Parliament split over Jaiteh’s removal


By Omar Bah

A day after the Majority Leader KK Barrow led calls for a resolution to revoke the president’s decision to remove nominated member Yakumba Jaiteh of the UDP, the Minority Leader Samba Jallow of the NRP yesterday called a press conference with a number of members to disassociate themselves from the resolution.
Speaking at the press conference, Hon Samba Jallow clarified that his office together with scores of other parliamentarians are not for or against the revocation of Hon Ya Kumba Jaiteh’s nomination because the issue is an ambiguity or an argument over a constitutional provision or power.

He said when they got the news about the revocation of Hon Jaiteh’s nomination, as a tradition, the Majority Leader, in consultation with his office suggested an all-party caucus meeting.
“The resolution read by the Majority Leader of the assembly, at the end of the All-party caucus yesterday, is not binding and does not necessarily represent the decision of the Assembly in Chamber,” he said.


He continued: “If the resolution was intended to have the backing of the Assembly, it should have been drafted in proper motion form, condemning the act, and submitted to the clerk of the National Assembly for it to be included in the business of the Assembly in the forthcoming session, next month. However, the effect of such kind of a motion is limited, because the issue at hand is about a constitutional provision, which has a competent authority to deal with.”

Hon Jallow further said that on the legality of the act, “precisely, section 127 (1) (a) of the 1997 Constitution provides that the Supreme Court has the exclusive original jurisdiction for the interpretation or enforcement of any provision of the constitution.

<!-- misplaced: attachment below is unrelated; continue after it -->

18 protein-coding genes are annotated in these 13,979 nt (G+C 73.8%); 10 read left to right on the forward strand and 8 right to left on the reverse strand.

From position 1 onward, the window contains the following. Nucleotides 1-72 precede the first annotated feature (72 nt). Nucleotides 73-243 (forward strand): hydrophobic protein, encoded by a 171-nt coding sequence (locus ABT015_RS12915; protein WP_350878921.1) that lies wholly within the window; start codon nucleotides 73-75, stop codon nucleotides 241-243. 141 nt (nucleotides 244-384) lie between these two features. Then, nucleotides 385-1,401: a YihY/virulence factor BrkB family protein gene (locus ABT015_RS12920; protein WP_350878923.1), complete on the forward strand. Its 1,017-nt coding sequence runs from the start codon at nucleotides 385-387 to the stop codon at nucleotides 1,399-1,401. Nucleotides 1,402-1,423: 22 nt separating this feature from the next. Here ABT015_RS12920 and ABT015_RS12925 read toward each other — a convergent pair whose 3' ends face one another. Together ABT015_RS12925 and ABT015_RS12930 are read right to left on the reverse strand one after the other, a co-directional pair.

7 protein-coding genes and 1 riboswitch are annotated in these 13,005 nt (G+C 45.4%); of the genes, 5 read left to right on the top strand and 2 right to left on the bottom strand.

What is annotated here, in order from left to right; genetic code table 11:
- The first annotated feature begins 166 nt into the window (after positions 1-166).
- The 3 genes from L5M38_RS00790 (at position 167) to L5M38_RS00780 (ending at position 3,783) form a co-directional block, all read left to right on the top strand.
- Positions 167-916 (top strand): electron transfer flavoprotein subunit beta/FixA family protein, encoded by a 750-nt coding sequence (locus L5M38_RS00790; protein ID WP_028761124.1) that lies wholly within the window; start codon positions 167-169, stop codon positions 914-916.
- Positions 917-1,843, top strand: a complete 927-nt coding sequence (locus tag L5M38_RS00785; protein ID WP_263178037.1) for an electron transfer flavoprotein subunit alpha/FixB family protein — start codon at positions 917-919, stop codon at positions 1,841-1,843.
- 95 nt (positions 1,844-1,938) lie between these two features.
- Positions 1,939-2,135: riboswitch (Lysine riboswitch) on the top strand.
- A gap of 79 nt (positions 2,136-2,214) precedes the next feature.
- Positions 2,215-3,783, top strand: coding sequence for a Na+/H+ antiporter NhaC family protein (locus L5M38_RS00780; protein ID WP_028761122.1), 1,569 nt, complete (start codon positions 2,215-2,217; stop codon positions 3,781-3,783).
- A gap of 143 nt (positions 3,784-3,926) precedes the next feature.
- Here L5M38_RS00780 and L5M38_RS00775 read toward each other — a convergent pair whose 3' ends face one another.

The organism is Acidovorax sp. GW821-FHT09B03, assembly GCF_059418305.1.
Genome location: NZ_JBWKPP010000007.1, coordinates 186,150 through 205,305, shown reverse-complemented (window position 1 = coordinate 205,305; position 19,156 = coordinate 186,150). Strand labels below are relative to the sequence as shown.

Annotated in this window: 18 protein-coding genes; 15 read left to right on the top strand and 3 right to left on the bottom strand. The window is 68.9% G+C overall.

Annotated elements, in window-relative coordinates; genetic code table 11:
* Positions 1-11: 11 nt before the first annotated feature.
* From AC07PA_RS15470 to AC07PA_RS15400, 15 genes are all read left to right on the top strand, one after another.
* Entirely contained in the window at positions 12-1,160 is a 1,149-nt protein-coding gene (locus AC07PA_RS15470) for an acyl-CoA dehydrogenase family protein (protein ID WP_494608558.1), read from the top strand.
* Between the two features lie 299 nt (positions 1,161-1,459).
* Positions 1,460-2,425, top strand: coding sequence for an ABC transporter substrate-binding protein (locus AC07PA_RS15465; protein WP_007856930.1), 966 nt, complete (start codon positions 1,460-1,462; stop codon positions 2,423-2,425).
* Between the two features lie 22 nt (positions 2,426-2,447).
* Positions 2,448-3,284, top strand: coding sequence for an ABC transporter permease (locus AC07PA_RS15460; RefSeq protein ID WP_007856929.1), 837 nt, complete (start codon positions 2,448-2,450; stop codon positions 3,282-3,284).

“For me and some of my Honourable colleagues, our position at the caucus was for us to seek legal advice or opinion from the AG Chambers. Therefore, we may know the next line of action to be taken as a national assembly. The national assembly has powers to hold the executive to account but not in this way where there is ambiguity in a constitutional provision or power.”

He said the person affected is a nominated member and that the NAMs should be very careful of how they deal with the issue because the person who nominated her can give reasons why he revoked her nomination.
“This is about a revocation of nomination and not dismissal.

“They were misguided. When these five people were nominated by the president and sent to the assembly the only thing that they did was just to go and swear directly. We never raised a motion to approve their nomination. To say that national assembly members have to approve them after the nomination of the president is totally misguided,” he added.